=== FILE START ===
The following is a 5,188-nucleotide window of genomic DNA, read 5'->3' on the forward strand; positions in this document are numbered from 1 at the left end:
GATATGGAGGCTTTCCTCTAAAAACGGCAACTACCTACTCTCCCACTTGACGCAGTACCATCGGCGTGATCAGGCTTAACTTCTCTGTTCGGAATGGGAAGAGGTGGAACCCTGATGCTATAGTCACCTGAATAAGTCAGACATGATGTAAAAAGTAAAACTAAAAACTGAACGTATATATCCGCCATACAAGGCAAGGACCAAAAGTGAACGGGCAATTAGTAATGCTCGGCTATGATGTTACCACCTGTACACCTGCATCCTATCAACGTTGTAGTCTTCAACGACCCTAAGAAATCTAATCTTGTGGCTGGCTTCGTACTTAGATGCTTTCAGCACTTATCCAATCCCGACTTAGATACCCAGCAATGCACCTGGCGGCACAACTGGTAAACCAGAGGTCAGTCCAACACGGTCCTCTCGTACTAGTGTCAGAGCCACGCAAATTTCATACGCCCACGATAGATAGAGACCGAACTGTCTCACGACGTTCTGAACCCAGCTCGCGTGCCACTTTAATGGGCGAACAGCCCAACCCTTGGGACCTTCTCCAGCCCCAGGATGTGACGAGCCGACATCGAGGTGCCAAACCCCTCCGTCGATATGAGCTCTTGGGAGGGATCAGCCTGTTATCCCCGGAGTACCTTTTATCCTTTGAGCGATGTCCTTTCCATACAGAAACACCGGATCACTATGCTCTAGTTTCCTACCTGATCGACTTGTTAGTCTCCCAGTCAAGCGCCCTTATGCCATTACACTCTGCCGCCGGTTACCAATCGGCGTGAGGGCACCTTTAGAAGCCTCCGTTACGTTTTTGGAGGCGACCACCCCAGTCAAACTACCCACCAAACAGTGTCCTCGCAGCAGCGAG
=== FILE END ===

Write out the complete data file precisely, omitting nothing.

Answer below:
The following is a 5,188-nucleotide window of genomic DNA, read 5'->3' on the forward strand; positions in this document are numbered from 1 at the left end:
GATATGGAGGCTTTCCTCTAAAAACGGCAACTACCTACTCTCCCACTTGACGCAGTACCATCGGCGTGATCAGGCTTAACTTCTCTGTTCGGAATGGGAAGAGGTGGAACCCTGATGCTATAGTCACCTGAATAAGTCAGACATGATGTAAAAAGTAAAACTAAAAACTGAACGTATATATCCGCCATACAAGGCAAGGACCAAAAGTGAACGGGCAATTAGTAATGCTCGGCTATGATGTTACCACCTGTACACCTGCATCCTATCAACGTTGTAGTCTTCAACGACCCTAAGAAATCTAATCTTGTGGCTGGCTTCGTACTTAGATGCTTTCAGCACTTATCCAATCCCGACTTAGATACCCAGCAATGCACCTGGCGGCACAACTGGTAAACCAGAGGTCAGTCCAACACGGTCCTCTCGTACTAGTGTCAGAGCCACGCAAATTTCATACGCCCACGATAGATAGAGACCGAACTGTCTCACGACGTTCTGAACCCAGCTCGCGTGCCACTTTAATGGGCGAACAGCCCAACCCTTGGGACCTTCTCCAGCCCCAGGATGTGACGAGCCGACATCGAGGTGCCAAACCCCTCCGTCGATATGAGCTCTTGGGAGGGATCAGCCTGTTATCCCCGGAGTACCTTTTATCCTTTGAGCGATGTCCTTTCCATACAGAAACACCGGATCACTATGCTCTAGTTTCCTACCTGATCGACTTGTTAGTCTCCCAGTCAAGCGCCCTTATGCCATTACACTCTGCCGCCGGTTACCAATCGGCGTGAGGGCACCTTTAGAAGCCTCCGTTACGTTTTTGGAGGCGACCACCCCAGTCAAACTACCCACCAAACAGTGTCCTCGCAGCAGCGAG